Six years ago, when I first started studying the German economic model (the soziale Marktwirtschaft, or social market economy, also known as the Rhenish model, ordoliberalism, or the stakeholding model), it was in serious disrepute. Unemployment seemed permanently high, taxes were high, and it was claimed by many pundits that the soziale side of the equation was choking the Markt's efficiencies in a case of terminal Eurosclerosis.
But during the economic crisis of the last couple of years, the German model's virtues have become apparent, and it is back in favor. Angela Merkel now proclaims from the Davos podium that other developed countries need to follow the German example.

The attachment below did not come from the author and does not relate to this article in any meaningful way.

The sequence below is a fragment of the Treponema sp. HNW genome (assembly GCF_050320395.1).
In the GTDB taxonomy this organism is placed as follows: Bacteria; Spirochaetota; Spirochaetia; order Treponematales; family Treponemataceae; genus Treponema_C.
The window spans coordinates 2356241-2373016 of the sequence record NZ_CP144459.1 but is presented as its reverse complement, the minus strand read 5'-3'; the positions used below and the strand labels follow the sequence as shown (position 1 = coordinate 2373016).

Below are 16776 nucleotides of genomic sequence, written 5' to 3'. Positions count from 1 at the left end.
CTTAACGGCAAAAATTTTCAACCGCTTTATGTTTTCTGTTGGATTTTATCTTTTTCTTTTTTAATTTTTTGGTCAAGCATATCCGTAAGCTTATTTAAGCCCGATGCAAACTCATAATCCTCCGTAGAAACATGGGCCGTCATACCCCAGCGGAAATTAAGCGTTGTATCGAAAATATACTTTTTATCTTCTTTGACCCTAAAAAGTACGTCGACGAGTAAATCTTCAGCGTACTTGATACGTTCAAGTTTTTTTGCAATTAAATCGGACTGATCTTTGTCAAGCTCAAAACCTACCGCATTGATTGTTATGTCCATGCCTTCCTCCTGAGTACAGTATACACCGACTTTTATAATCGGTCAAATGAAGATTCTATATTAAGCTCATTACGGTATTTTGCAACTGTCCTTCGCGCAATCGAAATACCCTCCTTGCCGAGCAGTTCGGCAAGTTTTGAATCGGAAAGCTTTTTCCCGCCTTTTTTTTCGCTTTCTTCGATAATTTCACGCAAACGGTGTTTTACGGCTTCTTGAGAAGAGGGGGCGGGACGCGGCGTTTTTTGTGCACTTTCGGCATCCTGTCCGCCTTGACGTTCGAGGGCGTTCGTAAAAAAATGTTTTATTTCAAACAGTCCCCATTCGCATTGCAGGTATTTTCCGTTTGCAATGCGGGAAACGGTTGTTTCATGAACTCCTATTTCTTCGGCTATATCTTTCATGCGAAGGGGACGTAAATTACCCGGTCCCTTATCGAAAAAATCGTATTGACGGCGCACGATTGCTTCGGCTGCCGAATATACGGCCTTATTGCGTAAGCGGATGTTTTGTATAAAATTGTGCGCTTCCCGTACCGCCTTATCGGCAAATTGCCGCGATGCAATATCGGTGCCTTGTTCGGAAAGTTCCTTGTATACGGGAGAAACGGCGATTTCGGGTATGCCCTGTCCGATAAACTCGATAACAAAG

The Economist, true to their liberal perspective, gives too much weight to the effects of capital and labor market liberalization. These are certainly important factors, but, as I have argued in previous posts, Germany's current success owes much to the ethos of Mittelstand companies (often family-owned and valuing long relationships with employees) and programs such as the Kurzarbeit system that kept many Germans working, albeit with reduced hours, during the downturn.
Even Merle Hazard is (literally) singing Germany's praises